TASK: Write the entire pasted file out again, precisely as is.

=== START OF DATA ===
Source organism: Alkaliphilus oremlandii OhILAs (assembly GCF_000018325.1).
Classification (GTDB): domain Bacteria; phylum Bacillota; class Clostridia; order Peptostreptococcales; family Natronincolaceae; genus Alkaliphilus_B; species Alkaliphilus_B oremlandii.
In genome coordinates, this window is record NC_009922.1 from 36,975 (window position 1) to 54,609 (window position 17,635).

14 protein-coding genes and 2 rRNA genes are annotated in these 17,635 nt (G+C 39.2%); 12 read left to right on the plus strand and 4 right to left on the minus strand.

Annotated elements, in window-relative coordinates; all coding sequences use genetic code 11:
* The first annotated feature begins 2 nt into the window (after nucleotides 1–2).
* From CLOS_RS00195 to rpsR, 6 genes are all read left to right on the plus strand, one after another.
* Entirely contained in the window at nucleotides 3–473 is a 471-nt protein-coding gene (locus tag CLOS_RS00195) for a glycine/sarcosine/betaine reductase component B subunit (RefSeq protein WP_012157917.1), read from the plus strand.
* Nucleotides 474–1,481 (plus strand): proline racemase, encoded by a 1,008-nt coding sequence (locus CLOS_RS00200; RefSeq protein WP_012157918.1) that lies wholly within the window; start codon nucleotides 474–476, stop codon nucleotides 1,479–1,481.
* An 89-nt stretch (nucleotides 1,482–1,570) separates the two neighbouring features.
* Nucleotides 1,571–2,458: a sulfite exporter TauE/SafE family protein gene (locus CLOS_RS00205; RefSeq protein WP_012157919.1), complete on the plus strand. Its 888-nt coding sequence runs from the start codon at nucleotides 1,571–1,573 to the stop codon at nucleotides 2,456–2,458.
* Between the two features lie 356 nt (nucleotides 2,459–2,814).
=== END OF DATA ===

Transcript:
Source organism: Alkaliphilus oremlandii OhILAs (assembly GCF_000018325.1).
Classification (GTDB): domain Bacteria; phylum Bacillota; class Clostridia; order Peptostreptococcales; family Natronincolaceae; genus Alkaliphilus_B; species Alkaliphilus_B oremlandii.
In genome coordinates, this window is record NC_009922.1 from 36,975 (window position 1) to 54,609 (window position 17,635).

14 protein-coding genes and 2 rRNA genes are annotated in these 17,635 nt (G+C 39.2%); 12 read left to right on the plus strand and 4 right to left on the minus strand.

Annotated elements, in window-relative coordinates; all coding sequences use genetic code 11:
* The first annotated feature begins 2 nt into the window (after nucleotides 1–2).
* From CLOS_RS00195 to rpsR, 6 genes are all read left to right on the plus strand, one after another.
* Entirely contained in the window at nucleotides 3–473 is a 471-nt protein-coding gene (locus tag CLOS_RS00195) for a glycine/sarcosine/betaine reductase component B subunit (RefSeq protein WP_012157917.1), read from the plus strand.
* Nucleotides 474–1,481 (plus strand): proline racemase, encoded by a 1,008-nt coding sequence (locus CLOS_RS00200; RefSeq protein WP_012157918.1) that lies wholly within the window; start codon nucleotides 474–476, stop codon nucleotides 1,479–1,481.
* An 89-nt stretch (nucleotides 1,482–1,570) separates the two neighbouring features.
* Nucleotides 1,571–2,458: a sulfite exporter TauE/SafE family protein gene (locus CLOS_RS00205; RefSeq protein WP_012157919.1), complete on the plus strand. Its 888-nt coding sequence runs from the start codon at nucleotides 1,571–1,573 to the stop codon at nucleotides 2,456–2,458.
* Between the two features lie 356 nt (nucleotides 2,459–2,814).